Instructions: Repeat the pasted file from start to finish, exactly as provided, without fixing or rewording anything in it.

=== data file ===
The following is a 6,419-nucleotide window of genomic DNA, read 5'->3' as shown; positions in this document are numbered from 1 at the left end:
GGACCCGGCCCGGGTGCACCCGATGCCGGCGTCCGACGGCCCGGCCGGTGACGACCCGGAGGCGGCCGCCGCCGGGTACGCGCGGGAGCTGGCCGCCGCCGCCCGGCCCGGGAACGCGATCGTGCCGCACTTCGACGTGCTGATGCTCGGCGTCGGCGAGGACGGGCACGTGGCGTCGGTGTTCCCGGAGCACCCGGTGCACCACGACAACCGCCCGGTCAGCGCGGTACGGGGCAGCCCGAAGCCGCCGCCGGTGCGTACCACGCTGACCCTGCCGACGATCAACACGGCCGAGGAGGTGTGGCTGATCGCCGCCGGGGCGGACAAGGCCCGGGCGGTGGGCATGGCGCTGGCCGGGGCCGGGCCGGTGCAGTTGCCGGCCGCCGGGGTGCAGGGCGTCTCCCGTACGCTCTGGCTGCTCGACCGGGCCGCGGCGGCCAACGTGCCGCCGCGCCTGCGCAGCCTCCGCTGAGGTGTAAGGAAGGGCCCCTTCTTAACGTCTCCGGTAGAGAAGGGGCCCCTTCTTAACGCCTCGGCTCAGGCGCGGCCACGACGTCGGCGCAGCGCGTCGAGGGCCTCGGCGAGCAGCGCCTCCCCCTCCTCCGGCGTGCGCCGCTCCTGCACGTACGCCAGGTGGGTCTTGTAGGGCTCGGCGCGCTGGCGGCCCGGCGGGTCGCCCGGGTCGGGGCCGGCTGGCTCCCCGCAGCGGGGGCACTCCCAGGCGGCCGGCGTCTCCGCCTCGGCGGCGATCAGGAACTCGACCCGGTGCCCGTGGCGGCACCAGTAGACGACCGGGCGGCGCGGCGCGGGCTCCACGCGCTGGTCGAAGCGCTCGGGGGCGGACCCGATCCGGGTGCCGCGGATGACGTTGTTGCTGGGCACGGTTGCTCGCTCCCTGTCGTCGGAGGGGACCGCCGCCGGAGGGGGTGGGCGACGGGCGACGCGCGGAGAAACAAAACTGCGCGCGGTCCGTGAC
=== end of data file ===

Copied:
The following is a 6,419-nucleotide window of genomic DNA, read 5'->3' as shown; positions in this document are numbered from 1 at the left end:
GGACCCGGCCCGGGTGCACCCGATGCCGGCGTCCGACGGCCCGGCCGGTGACGACCCGGAGGCGGCCGCCGCCGGGTACGCGCGGGAGCTGGCCGCCGCCGCCCGGCCCGGGAACGCGATCGTGCCGCACTTCGACGTGCTGATGCTCGGCGTCGGCGAGGACGGGCACGTGGCGTCGGTGTTCCCGGAGCACCCGGTGCACCACGACAACCGCCCGGTCAGCGCGGTACGGGGCAGCCCGAAGCCGCCGCCGGTGCGTACCACGCTGACCCTGCCGACGATCAACACGGCCGAGGAGGTGTGGCTGATCGCCGCCGGGGCGGACAAGGCCCGGGCGGTGGGCATGGCGCTGGCCGGGGCCGGGCCGGTGCAGTTGCCGGCCGCCGGGGTGCAGGGCGTCTCCCGTACGCTCTGGCTGCTCGACCGGGCCGCGGCGGCCAACGTGCCGCCGCGCCTGCGCAGCCTCCGCTGAGGTGTAAGGAAGGGCCCCTTCTTAACGTCTCCGGTAGAGAAGGGGCCCCTTCTTAACGCCTCGGCTCAGGCGCGGCCACGACGTCGGCGCAGCGCGTCGAGGGCCTCGGCGAGCAGCGCCTCCCCCTCCTCCGGCGTGCGCCGCTCCTGCACGTACGCCAGGTGGGTCTTGTAGGGCTCGGCGCGCTGGCGGCCCGGCGGGTCGCCCGGGTCGGGGCCGGCTGGCTCCCCGCAGCGGGGGCACTCCCAGGCGGCCGGCGTCTCCGCCTCGGCGGCGATCAGGAACTCGACCCGGTGCCCGTGGCGGCACCAGTAGACGACCGGGCGGCGCGGCGCGGGCTCCACGCGCTGGTCGAAGCGCTCGGGGGCGGACCCGATCCGGGTGCCGCGGATGACGTTGTTGCTGGGCACGGTTGCTCGCTCCCTGTCGTCGGAGGGGACCGCCGCCGGAGGGGGTGGGCGACGGGCGACGCGCGGAGAAACAAAACTGCGCGCGGTCCGTGAC